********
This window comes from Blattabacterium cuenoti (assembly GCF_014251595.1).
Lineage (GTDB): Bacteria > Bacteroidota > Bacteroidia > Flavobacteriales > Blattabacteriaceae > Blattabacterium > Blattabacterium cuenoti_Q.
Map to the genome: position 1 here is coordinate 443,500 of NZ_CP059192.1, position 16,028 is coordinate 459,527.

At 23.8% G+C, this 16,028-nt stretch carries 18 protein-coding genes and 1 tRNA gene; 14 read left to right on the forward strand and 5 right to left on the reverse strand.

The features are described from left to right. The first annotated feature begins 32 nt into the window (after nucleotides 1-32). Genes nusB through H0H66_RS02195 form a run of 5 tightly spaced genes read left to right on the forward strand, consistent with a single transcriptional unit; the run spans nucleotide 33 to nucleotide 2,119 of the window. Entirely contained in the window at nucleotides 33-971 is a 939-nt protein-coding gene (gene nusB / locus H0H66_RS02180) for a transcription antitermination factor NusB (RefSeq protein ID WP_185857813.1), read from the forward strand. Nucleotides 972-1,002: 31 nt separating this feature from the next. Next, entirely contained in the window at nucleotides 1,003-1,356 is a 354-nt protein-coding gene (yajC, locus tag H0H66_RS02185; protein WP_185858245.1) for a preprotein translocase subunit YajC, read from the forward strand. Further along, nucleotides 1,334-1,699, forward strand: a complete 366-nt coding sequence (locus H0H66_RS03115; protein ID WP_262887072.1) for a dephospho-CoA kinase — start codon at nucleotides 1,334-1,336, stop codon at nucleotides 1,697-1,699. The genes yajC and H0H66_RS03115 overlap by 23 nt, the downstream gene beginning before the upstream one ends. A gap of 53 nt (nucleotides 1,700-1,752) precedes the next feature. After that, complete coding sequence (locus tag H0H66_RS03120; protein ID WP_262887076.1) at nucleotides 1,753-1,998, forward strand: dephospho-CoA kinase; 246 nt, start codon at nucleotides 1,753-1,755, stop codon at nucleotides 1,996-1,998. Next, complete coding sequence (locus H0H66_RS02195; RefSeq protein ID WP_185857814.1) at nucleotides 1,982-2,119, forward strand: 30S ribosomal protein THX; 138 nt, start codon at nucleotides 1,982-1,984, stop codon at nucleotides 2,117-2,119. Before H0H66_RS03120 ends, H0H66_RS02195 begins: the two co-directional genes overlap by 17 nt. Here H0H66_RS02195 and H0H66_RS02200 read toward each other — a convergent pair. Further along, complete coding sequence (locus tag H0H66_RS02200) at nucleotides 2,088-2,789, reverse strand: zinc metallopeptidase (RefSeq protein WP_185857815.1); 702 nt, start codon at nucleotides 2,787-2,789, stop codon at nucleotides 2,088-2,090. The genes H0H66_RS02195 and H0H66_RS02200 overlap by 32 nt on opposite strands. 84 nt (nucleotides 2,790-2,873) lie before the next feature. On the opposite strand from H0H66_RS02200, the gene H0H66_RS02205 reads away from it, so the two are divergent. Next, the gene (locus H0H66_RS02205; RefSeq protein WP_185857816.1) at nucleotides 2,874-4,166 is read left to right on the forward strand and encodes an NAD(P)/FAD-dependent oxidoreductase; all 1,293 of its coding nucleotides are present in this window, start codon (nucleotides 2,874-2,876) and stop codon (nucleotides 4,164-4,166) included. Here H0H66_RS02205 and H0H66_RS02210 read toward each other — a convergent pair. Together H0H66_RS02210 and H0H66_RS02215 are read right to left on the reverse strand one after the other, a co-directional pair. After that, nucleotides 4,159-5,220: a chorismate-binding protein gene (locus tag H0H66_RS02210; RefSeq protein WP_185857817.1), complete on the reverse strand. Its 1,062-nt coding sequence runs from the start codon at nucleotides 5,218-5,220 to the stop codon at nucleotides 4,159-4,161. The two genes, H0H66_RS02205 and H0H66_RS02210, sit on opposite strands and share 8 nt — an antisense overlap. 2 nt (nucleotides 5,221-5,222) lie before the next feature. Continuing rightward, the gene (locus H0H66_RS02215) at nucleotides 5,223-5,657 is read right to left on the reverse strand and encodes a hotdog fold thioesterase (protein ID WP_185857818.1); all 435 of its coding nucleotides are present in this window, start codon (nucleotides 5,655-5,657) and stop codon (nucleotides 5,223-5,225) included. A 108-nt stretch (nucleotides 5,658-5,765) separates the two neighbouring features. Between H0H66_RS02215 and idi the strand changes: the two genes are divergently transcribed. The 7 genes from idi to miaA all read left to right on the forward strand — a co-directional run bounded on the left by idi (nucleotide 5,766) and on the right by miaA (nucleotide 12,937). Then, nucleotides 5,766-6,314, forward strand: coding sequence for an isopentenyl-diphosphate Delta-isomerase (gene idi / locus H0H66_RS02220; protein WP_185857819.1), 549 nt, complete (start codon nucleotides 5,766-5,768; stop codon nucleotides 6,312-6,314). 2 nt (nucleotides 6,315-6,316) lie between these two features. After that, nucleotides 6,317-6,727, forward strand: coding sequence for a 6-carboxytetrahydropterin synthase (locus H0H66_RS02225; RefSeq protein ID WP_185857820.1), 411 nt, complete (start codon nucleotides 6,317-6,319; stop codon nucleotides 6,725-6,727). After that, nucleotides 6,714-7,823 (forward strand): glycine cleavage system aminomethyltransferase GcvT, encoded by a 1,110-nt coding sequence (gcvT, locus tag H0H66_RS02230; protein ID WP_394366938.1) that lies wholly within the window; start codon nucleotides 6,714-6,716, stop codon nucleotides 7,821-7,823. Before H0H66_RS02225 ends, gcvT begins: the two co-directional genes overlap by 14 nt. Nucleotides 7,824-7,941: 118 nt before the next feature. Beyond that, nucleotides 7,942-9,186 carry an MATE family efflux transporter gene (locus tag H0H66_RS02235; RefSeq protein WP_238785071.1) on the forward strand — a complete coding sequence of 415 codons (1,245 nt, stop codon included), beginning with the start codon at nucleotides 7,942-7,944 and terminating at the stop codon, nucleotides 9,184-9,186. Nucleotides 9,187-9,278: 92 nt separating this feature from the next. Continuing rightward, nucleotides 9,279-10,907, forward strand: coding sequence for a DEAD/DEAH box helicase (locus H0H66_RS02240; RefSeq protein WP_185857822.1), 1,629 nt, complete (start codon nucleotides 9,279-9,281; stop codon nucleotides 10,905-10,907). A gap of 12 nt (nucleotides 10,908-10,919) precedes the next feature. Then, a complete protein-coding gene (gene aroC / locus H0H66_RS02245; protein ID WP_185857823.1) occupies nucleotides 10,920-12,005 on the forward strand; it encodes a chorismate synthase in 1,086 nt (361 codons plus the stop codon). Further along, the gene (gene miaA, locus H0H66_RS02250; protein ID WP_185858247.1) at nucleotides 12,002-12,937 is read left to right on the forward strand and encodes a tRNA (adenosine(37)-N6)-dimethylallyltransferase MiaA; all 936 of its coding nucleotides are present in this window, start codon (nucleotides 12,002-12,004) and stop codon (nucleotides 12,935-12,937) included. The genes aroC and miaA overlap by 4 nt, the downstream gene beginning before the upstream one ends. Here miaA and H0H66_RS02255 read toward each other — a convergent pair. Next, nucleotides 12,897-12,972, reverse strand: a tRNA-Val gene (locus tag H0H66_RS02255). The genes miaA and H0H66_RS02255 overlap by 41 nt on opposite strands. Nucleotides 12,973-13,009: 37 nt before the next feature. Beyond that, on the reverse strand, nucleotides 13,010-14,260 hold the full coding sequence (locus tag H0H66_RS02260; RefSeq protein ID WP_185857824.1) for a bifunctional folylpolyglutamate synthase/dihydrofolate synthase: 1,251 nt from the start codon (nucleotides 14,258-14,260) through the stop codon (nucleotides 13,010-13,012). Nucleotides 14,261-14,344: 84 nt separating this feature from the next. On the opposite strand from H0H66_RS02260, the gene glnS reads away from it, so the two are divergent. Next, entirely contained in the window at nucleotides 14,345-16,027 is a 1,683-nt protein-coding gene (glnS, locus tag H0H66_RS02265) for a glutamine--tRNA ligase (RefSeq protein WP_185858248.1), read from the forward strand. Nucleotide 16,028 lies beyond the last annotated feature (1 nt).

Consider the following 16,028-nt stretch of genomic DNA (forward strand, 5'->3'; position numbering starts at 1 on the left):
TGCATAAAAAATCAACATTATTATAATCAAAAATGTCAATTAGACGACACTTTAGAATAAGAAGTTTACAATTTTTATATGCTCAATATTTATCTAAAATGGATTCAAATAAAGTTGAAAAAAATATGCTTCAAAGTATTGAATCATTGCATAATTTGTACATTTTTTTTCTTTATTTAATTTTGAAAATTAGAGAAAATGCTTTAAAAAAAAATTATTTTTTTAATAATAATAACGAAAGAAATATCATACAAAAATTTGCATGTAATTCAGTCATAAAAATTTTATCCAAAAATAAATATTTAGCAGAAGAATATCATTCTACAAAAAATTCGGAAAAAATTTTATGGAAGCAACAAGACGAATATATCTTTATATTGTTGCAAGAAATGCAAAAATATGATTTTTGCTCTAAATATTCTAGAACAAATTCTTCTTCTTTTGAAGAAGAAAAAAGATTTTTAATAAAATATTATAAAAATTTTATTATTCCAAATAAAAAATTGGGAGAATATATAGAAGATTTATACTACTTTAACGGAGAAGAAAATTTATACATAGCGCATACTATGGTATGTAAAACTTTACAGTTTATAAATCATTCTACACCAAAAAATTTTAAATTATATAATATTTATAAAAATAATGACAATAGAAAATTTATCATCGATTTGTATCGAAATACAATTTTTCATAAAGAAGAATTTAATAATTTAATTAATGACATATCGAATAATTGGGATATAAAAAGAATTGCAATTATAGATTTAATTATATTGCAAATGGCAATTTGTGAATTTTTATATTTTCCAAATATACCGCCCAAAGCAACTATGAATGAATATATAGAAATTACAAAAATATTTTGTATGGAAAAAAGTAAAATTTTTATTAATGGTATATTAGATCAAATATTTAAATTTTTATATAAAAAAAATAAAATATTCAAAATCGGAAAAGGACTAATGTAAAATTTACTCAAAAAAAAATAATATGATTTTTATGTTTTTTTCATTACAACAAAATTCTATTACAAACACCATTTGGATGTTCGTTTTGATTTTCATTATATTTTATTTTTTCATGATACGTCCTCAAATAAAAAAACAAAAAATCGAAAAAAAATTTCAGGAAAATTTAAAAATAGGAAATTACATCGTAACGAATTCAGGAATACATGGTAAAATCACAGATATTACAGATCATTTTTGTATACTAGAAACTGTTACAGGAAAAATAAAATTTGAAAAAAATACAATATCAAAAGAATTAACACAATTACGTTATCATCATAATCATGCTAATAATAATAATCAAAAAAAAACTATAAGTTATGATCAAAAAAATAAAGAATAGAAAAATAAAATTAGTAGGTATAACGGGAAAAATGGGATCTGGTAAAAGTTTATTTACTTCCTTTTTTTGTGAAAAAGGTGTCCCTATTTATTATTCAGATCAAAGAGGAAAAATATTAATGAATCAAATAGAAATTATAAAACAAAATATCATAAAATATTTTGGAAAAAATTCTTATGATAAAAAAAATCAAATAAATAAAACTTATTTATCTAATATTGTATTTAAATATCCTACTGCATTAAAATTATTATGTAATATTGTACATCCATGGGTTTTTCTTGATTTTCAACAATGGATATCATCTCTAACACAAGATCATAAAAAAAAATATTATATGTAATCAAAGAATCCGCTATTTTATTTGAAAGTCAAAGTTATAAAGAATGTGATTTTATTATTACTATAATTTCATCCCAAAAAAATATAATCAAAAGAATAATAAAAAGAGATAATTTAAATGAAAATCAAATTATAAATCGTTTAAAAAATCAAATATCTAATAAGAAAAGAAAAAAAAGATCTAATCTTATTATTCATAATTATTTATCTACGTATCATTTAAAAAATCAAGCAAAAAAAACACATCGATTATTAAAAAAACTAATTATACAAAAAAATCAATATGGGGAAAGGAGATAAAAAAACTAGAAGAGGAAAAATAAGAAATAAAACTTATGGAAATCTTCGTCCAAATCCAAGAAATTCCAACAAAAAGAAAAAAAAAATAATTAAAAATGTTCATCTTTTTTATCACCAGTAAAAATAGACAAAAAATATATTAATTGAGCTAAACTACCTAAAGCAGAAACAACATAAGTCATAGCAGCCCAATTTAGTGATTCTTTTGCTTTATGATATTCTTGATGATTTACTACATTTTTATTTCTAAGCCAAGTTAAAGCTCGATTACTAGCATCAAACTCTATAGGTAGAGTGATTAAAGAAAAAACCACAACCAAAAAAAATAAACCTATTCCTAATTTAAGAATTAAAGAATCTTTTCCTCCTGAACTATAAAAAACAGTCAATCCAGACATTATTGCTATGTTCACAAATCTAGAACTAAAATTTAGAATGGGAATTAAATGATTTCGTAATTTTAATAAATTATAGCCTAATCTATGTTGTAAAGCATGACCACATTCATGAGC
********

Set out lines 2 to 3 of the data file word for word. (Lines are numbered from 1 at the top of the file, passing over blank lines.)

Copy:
Lineage (GTDB): Bacteria > Bacteroidota > Bacteroidia > Flavobacteriales > Blattabacteriaceae > Blattabacterium > Blattabacterium cuenoti_Q.
Map to the genome: position 1 here is coordinate 443,500 of NZ_CP059192.1, position 16,028 is coordinate 459,527.